Thursday, 14 September 2017

12 weeks at 22 years

Shannon will be going home at the weekend. She is one of the oldest horses to come here for rehab but although she is 22 years old she has not allowed this to interfere in any way with her determination to grow new and better hooves. 
If you look at the upper photo, from her arrival, the under-run heel and long toe are clear. What is most obvious now in the lower photo, I think, is the new hoof growth visible in the top third of her hoof; this is bringing her toe and heel back and allowing the hoof to be stronger and more supportive.  
Her frogs were quite severely contracted and it will be some months yet before they finish strengthening, I suspect, but she has already done a good job of building a much healthier palmar hoof. 

As ever the caudal shots tell the most interesting story. Shannon, like most horses, was landing intermittently toe first/flat when she arrived; her weak frog and digital cushion were signs of long term problems with the palmar hoof and she had been diagnosed with navicular bone damage as well. 
Twelve weeks later she has a clear heel first landing and although by no means out of the woods has made good progress, particularly in view of her age.  

As with the other front foot you can clearly see the new hoof growth about a third of the way down her hoof. Once its fully grown in she should have better sole depth as well as a more supportive foot.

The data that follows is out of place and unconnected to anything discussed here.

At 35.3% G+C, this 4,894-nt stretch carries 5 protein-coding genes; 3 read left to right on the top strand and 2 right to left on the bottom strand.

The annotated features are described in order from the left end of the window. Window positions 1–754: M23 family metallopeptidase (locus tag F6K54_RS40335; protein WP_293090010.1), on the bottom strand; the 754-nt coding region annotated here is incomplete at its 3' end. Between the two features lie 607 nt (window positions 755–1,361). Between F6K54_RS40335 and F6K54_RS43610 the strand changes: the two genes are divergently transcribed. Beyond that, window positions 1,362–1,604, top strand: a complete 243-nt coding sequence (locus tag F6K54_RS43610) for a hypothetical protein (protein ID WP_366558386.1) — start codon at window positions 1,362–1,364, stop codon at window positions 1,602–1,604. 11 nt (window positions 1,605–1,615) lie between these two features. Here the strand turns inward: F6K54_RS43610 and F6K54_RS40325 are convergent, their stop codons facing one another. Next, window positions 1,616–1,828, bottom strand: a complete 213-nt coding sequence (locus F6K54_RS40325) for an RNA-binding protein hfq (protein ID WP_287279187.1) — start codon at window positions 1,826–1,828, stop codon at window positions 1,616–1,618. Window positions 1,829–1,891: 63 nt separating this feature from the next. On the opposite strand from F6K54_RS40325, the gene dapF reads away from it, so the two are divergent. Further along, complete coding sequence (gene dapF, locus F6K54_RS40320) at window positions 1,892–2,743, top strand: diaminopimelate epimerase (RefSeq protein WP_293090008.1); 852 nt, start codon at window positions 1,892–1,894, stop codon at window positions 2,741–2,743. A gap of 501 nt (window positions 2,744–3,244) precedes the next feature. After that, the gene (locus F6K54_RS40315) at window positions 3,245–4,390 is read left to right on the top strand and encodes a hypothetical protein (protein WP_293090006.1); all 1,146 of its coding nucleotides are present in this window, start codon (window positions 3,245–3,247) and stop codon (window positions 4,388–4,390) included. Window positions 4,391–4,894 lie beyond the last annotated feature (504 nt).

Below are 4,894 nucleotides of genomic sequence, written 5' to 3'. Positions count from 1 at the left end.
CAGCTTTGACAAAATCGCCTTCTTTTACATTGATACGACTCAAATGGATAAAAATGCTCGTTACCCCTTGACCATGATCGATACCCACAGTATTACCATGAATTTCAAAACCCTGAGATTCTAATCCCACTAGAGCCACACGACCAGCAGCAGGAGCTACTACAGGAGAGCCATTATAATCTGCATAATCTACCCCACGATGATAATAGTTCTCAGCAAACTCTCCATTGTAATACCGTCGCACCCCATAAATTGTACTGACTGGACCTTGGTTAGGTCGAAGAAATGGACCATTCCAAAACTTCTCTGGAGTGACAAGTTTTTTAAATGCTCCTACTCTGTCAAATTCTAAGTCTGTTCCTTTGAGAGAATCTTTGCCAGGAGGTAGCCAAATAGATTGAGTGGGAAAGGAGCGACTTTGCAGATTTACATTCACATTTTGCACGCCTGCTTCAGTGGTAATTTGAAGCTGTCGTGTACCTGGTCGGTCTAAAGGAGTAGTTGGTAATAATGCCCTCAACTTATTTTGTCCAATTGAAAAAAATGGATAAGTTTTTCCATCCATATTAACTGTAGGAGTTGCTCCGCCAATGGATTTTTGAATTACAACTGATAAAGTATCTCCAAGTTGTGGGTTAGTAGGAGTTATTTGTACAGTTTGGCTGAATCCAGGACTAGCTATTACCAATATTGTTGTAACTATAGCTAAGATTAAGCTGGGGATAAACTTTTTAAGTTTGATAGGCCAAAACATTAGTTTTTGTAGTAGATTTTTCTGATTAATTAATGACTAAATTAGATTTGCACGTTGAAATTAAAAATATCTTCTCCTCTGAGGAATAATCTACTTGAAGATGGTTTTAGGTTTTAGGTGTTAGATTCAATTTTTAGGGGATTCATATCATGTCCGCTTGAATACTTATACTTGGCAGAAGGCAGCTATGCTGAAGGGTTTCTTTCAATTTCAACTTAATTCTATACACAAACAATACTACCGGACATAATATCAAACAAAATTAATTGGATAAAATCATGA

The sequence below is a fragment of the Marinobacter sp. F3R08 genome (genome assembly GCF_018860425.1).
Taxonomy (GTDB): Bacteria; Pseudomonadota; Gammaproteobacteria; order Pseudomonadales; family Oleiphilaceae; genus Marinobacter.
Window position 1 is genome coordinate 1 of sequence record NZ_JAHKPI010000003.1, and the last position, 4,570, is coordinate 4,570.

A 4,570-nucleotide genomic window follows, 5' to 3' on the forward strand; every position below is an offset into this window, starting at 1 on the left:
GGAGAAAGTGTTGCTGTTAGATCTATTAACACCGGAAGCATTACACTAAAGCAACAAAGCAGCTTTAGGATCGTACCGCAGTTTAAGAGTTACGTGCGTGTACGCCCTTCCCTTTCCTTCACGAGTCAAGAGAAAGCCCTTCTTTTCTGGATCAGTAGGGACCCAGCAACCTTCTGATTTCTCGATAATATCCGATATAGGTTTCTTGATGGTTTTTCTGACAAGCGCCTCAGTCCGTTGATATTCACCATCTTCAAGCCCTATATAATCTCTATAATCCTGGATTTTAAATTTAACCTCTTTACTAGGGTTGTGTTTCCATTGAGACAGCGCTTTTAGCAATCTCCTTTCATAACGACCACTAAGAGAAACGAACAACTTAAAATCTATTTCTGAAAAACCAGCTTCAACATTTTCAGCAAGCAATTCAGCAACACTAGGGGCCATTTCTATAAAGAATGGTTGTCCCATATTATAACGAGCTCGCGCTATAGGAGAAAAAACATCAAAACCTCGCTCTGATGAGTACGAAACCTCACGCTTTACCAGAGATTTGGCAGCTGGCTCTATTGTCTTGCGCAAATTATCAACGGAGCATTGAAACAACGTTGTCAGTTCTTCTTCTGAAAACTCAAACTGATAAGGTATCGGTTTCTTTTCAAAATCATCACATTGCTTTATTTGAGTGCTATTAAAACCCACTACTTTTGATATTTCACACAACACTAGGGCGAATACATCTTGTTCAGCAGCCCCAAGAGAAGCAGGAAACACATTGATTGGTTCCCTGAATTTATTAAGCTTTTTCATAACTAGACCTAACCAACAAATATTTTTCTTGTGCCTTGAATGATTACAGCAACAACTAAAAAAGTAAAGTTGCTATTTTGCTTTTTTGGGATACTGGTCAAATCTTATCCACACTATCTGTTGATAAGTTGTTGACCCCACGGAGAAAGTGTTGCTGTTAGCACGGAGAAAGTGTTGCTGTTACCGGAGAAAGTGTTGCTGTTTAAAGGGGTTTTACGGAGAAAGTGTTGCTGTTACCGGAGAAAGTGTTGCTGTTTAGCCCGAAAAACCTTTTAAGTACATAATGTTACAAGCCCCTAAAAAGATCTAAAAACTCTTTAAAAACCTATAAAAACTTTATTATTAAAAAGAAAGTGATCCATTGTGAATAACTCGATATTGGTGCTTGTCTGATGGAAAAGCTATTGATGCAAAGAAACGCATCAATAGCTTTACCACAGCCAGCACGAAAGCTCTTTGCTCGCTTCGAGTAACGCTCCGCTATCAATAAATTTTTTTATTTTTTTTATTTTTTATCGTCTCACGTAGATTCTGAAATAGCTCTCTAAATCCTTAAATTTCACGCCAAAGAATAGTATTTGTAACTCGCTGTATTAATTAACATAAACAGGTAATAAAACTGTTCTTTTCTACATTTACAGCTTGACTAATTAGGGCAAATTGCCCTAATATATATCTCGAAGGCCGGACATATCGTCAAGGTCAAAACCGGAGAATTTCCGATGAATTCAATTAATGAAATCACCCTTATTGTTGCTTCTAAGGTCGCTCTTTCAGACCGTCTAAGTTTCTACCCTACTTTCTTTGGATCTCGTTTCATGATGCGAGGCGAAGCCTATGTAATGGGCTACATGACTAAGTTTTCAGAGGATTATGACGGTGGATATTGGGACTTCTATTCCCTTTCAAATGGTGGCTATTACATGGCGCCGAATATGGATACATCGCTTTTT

Although the left front was her lamer foot, Shannon had a nasty central sulcus infection in this right front which you can see on the caudal shots below as well. 
I've found that Veterinus derma-gel is the best off-the-shelf topical gel for dealing with these sorts of splits and Shannon's frog has certainly improved and is no longer painful. Its the sort of niggling problem which is worth keeping on top of until it has completely healed up. 
This is a much better frog and digital cushion now but as you can see the split is stubborn and it will take a while yet before it has grown out. However now that she has a solid heel first landing the foot is getting the stimulus it needs to develop and maintain itself.
I've seen a lot of older horses do well through rehab over the years but Shannon, I must admit, has really surprised me. Of course not every horse is going to be able to reform their feet as rapidly and effectively as she has done but she is a credit to her owner's dedication and a reminder that, no matter what the age, healing and recovery are possible.

Shannon's comparison footage is here for those who are interested:

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